Injecting the ALZ17 mice with brain extracts from P301S mice (with a mutation linked to frontotemporal dementia) resulted in transfer of tau pathology to ALZ17 mice. In other words, they showed evidence of tau filaments. These ALZ17 mice showed an increase in tau lesion concentration within the hippocampus at six, 12 and 15 months after the injection.

The silver staining that indicated the presence of tau filaments spread to regions of the brain that neighboured the injection sites. There was no obvious sign of neurodegeneration in these mice 15 months after the injection.

Injecting brain extracts from P301S mice (with a mutation linked to inherited frontotemporal dementia) into normal mice increased the presence of tau protein threads and coiled bodies, but not of tau tangles. These stayed in the injection sites and did not increase in number between six and 12 months (unlike the pattern seen in the ALZ17 mice).

What interpretations did the researchers draw from these results?

The researchers concluded that their findings demonstrate the transmission of disease caused by tau abnormalities (tauopathy) between mutant mice strains. Their methods provide an “experimental system” that can be used to investigate the way disease spreads through the brain and to further understand the effects that different types of tau protein may have.

They say that different neurodegenerative diseases are characterised by different types of tau in brain lesions and that this has some parallels with the different strains of prions (infectious proteins that affect brain structure and neurones) that can cause disease.

What does the NHS Knowledge Service make of this study?

Despite the wording of some press coverage, it should be clarified that the mechanisms uncovered in this study do not suggest that Alzheimer’s disease or other such neurodegenerative conditions are infectious, contagious or can be transmitted from person to person.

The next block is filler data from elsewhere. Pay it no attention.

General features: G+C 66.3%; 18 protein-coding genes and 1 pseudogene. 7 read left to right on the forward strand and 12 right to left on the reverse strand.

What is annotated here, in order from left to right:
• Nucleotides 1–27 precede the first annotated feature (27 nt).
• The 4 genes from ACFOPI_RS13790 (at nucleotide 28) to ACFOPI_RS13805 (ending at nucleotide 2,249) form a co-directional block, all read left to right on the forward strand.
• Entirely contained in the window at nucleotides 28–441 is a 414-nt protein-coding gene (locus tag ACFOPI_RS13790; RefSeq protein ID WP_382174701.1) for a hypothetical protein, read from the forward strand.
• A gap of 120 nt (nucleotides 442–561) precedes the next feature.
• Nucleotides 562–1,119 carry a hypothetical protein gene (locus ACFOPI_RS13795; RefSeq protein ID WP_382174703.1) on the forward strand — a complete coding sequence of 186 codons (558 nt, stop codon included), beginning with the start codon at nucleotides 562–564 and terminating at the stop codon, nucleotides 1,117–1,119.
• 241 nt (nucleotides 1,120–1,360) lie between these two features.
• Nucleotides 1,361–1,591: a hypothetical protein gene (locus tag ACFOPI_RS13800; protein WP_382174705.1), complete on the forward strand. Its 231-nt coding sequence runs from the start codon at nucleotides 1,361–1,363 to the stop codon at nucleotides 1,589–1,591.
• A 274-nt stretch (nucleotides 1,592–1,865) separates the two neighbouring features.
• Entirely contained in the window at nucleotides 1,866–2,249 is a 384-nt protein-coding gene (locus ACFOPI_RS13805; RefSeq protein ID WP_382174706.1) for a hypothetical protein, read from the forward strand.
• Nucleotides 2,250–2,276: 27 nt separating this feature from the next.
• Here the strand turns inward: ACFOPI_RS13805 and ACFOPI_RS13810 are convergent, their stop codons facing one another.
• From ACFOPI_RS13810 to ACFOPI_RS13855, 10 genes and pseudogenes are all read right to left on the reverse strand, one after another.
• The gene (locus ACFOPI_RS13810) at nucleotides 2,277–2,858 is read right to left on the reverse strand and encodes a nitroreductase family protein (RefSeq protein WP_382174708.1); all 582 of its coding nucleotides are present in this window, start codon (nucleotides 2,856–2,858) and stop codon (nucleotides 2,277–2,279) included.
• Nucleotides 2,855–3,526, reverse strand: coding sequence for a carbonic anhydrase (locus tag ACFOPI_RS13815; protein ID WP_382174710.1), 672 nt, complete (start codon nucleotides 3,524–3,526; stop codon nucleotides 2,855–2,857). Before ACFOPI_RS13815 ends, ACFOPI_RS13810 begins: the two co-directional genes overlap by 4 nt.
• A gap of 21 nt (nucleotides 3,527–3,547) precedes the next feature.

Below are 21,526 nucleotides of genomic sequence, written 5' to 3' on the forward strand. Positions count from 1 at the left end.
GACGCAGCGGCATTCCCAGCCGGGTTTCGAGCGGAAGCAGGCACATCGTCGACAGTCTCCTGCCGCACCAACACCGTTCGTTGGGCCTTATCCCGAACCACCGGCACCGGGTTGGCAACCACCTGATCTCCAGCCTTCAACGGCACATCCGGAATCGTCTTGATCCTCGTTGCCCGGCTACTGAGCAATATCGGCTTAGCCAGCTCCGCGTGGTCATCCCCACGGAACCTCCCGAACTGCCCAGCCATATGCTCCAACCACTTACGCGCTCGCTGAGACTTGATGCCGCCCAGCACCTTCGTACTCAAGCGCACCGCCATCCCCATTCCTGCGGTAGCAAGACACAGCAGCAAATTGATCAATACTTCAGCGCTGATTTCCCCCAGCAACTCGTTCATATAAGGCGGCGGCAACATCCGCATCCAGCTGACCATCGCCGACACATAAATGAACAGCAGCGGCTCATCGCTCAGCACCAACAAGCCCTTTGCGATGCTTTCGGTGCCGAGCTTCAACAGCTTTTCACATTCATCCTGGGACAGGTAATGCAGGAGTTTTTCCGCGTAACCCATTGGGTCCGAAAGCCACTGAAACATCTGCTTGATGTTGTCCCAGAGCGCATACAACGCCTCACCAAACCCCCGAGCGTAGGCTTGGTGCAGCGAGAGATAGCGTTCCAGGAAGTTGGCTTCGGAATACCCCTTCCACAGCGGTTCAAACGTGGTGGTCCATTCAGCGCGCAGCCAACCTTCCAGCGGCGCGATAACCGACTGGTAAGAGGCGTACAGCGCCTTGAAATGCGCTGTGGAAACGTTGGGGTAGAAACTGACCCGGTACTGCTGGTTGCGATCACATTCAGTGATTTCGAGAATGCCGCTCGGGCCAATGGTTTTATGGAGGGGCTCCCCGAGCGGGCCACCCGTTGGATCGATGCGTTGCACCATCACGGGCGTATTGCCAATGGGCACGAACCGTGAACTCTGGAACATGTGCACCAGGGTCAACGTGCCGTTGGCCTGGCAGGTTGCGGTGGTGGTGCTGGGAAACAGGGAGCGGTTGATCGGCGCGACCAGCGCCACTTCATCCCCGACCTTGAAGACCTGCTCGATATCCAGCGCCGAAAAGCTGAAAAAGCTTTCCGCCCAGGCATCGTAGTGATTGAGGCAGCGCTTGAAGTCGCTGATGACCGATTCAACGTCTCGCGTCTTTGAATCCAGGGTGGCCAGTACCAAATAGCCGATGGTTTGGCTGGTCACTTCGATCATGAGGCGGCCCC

Instead, this study has demonstrated that it is possible to transmit brain pathology involving abnormal tau protein between brains of mutant mice under experimental laboratory conditions. The most immediate human relevance of this study’s findings is that they could one day contribute to understanding how neurodegenerative diseases, such as Alzheimer’s disease, progress through the brain. However, the direct application of this research to human health remains unclear.

There are several further points to keep in mind when reading the reports of this study:

  • The research involved injected extracts from the brains of P301S mice with a mutation that has been linked to frontotemporal dementia. This is a distinct form of dementia and a completely separate diagnosis from Alzheimer’s disease.
  • At its heart, this study has provided a way that researchers can further their understanding of the complex processes that underpin diseases caused by tau abnormalities, or tauopathies.
  • Researchers note that the methods they have developed could be used to determine whether distinct types of tau proteins are responsible for different neurodegenerative conditions involving tau abnormalities. They say that this can be investigated by injecting ALZ17 mice with brain extracts from patients with these different diseases.
  • The injected ALZ17 mice did not show any signs of neurodegeneration 15 months after injection. According to the researchers, this suggests that the tau proteins responsible for “transmission and neurotoxicity” are not the same.

The researchers have identified a method that will undoubtedly feature in future research into the processes behind human neurodegenerative illnesses, such as Alzheimer’s disease. As this study was carried out in mutant mice, the direct relevance to what happens in the brains of humans remains unclear.

Analysis by Bazian
Edited by NHS Choices